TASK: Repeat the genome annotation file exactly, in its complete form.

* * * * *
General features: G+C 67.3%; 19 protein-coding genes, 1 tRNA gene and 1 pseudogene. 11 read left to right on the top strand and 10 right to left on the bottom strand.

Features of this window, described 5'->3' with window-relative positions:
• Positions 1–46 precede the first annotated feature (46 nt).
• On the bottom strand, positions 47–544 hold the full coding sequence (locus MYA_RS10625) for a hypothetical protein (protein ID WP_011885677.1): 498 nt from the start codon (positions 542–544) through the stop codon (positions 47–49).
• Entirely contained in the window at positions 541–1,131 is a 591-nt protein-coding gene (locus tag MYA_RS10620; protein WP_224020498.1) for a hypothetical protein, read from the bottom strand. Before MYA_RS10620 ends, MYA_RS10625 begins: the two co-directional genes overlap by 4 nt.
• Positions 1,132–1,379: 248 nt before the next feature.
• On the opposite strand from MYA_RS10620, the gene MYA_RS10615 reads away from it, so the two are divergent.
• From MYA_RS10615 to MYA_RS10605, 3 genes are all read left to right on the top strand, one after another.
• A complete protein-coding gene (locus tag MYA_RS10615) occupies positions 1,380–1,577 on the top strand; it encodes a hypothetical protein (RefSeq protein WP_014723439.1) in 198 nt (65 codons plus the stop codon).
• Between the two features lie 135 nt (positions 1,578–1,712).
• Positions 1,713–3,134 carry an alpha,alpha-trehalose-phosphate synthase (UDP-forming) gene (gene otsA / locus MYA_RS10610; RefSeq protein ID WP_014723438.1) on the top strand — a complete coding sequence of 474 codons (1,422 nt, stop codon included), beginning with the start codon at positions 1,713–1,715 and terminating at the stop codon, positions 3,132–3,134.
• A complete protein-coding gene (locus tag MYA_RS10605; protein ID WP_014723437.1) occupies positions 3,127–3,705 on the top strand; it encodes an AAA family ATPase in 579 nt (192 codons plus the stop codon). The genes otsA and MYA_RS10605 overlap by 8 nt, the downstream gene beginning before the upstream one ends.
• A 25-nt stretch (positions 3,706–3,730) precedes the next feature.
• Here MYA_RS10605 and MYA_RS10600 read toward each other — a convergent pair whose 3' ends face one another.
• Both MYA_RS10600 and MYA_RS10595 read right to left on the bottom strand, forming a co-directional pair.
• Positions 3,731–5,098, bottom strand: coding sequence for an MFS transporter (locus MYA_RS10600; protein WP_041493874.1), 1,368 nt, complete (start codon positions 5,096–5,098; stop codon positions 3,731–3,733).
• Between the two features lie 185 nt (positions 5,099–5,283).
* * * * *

General features: G+C 67.3%; 19 protein-coding genes, 1 tRNA gene and 1 pseudogene. 11 read left to right on the top strand and 10 right to left on the bottom strand.

Features of this window, described 5'->3' with window-relative positions:
• Positions 1–46 precede the first annotated feature (46 nt).
• On the bottom strand, positions 47–544 hold the full coding sequence (locus MYA_RS10625) for a hypothetical protein (protein ID WP_011885677.1): 498 nt from the start codon (positions 542–544) through the stop codon (positions 47–49).
• Entirely contained in the window at positions 541–1,131 is a 591-nt protein-coding gene (locus tag MYA_RS10620; protein WP_224020498.1) for a hypothetical protein, read from the bottom strand. Before MYA_RS10620 ends, MYA_RS10625 begins: the two co-directional genes overlap by 4 nt.
• Positions 1,132–1,379: 248 nt before the next feature.
• On the opposite strand from MYA_RS10620, the gene MYA_RS10615 reads away from it, so the two are divergent.
• From MYA_RS10615 to MYA_RS10605, 3 genes are all read left to right on the top strand, one after another.
• A complete protein-coding gene (locus tag MYA_RS10615) occupies positions 1,380–1,577 on the top strand; it encodes a hypothetical protein (RefSeq protein WP_014723439.1) in 198 nt (65 codons plus the stop codon).
• Between the two features lie 135 nt (positions 1,578–1,712).
• Positions 1,713–3,134 carry an alpha,alpha-trehalose-phosphate synthase (UDP-forming) gene (gene otsA / locus MYA_RS10610; RefSeq protein ID WP_014723438.1) on the top strand — a complete coding sequence of 474 codons (1,422 nt, stop codon included), beginning with the start codon at positions 1,713–1,715 and terminating at the stop codon, positions 3,132–3,134.
• A complete protein-coding gene (locus tag MYA_RS10605; protein ID WP_014723437.1) occupies positions 3,127–3,705 on the top strand; it encodes an AAA family ATPase in 579 nt (192 codons plus the stop codon). The genes otsA and MYA_RS10605 overlap by 8 nt, the downstream gene beginning before the upstream one ends.
• A 25-nt stretch (positions 3,706–3,730) precedes the next feature.
• Here MYA_RS10605 and MYA_RS10600 read toward each other — a convergent pair whose 3' ends face one another.
• Both MYA_RS10600 and MYA_RS10595 read right to left on the bottom strand, forming a co-directional pair.
• Positions 3,731–5,098, bottom strand: coding sequence for an MFS transporter (locus MYA_RS10600; protein WP_041493874.1), 1,368 nt, complete (start codon positions 5,096–5,098; stop codon positions 3,731–3,733).
• Between the two features lie 185 nt (positions 5,099–5,283).